Rewatch the first episode of Watchmen and you’ll get a sense of how much the series has expanded since it began. Not that “It’s Summer and We’re Running Out of Ice” wanted for scale or ambition. It opened with the Tulsa Massacre of 1921 and stretched all the way to what we now know to be the moon of Europa. But it also seemed like we might have seen the full parameters of the story: a masked heroine with ties to her city’s troubled racial history, an apocalyptic white-supremacist plot, the occasional squid storm, some guy in a castle connected to it all somehow, and so on. Were we ever so naïve?
Over eight episodes, Watchmen has revealed itself as even more complex and surprising than its ambitious first chapter suggested. Doctor Manhattan was with us the whole time! The old guy in the wheelchair was Hooded Justice years ago! Ozymandias was not only alive but … well, what exactly is he up to? That’s just one question left for this Sunday’s finale to answer. Or maybe not. Here are a few head-scratching elements that remain in play as “See How They Fly” looms.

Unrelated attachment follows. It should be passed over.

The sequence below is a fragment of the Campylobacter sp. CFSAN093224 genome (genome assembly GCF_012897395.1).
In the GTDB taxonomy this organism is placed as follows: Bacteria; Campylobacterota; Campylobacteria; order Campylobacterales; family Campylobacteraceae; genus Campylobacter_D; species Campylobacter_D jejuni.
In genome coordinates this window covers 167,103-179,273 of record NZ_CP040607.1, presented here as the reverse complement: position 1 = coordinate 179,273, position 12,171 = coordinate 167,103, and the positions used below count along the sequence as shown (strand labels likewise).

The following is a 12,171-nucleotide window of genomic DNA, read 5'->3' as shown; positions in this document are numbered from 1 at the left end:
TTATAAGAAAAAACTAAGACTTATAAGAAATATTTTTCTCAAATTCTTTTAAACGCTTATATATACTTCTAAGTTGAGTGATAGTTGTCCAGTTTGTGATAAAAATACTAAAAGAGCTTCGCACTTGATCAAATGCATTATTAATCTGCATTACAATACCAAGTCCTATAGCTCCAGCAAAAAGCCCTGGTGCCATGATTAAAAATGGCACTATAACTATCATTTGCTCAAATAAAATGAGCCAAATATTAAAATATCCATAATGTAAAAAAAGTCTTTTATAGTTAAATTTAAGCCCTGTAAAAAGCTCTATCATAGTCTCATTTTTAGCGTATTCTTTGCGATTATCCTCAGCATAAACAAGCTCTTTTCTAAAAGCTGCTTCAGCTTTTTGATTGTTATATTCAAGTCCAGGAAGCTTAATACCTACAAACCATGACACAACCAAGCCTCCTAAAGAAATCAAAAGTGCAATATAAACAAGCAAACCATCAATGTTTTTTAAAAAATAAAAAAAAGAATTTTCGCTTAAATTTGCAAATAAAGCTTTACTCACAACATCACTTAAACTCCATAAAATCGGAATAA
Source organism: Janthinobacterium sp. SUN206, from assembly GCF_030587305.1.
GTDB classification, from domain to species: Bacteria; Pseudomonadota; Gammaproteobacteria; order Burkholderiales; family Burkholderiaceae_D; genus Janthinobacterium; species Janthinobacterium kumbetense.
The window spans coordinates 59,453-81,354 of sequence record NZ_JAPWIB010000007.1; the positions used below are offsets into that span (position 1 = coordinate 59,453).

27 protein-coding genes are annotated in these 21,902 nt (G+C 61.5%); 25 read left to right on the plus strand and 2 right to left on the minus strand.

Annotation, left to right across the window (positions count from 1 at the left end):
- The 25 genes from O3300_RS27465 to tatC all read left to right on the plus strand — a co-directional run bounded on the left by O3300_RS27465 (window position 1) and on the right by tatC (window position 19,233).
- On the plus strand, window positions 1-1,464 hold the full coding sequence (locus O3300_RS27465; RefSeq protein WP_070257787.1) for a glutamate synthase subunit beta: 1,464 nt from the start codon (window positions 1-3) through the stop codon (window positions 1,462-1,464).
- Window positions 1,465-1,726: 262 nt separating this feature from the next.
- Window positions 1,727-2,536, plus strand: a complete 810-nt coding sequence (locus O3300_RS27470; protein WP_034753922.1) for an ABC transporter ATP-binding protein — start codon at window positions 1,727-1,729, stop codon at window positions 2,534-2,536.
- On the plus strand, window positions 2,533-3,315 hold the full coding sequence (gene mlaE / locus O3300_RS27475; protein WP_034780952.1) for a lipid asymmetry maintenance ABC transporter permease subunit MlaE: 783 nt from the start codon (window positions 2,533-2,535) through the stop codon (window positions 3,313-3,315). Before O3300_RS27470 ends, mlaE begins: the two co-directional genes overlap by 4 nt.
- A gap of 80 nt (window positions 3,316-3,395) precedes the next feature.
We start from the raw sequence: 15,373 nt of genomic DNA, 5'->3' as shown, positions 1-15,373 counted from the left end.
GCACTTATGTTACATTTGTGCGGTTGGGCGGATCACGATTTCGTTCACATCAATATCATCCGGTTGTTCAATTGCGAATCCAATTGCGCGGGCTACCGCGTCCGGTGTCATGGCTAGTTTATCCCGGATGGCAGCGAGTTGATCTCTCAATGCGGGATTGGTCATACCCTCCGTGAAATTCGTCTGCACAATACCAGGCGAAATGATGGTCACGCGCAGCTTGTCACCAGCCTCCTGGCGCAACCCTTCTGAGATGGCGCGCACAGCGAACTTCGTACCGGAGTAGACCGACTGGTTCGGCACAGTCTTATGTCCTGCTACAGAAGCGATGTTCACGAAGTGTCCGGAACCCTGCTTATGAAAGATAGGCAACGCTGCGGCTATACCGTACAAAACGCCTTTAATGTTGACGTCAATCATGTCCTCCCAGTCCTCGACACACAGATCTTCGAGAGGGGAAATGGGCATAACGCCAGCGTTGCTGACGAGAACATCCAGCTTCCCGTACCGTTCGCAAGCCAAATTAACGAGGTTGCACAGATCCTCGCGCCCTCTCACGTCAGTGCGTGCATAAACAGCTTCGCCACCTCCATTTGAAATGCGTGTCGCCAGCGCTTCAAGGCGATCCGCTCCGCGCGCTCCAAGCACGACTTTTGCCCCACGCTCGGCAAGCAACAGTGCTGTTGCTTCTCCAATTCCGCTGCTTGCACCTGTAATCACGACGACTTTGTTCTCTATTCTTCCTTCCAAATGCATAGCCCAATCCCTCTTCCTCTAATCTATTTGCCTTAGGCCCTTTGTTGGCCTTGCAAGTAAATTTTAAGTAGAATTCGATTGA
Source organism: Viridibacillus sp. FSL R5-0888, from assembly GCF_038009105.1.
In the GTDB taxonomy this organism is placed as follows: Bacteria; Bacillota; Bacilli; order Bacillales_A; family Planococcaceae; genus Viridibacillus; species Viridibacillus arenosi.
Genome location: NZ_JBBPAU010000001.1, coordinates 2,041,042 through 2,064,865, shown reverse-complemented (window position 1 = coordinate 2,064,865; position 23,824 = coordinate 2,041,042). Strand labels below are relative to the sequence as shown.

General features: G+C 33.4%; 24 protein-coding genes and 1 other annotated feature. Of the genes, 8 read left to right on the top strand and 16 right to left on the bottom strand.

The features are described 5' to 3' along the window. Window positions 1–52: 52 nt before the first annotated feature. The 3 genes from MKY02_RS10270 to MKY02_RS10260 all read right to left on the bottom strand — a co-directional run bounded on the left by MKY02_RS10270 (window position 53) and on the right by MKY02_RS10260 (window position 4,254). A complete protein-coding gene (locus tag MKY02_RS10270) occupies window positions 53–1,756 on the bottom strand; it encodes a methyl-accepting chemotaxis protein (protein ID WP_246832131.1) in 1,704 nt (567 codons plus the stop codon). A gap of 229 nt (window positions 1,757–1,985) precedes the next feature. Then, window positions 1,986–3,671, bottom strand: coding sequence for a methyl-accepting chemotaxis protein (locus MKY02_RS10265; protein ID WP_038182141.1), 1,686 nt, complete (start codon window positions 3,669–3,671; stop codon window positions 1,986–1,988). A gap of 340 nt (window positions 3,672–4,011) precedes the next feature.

Whither Lube Man?
In Watchmen’s fourth episode, Angela looks up to see she’s being watched by a man wearing reflective goggles and a tight, head-to-toe silver suit. She gives chase but can’t catch him, ultimately because he sprays some kind of substance all over himself and slides into a sewer. It puzzles Angela and everyone around her, including Red Scare, who dubs the elusive character “Lube Man.” (Good joke. Everybody laugh.) Then Lube Man never reappears, the question of his identity hanging over the series.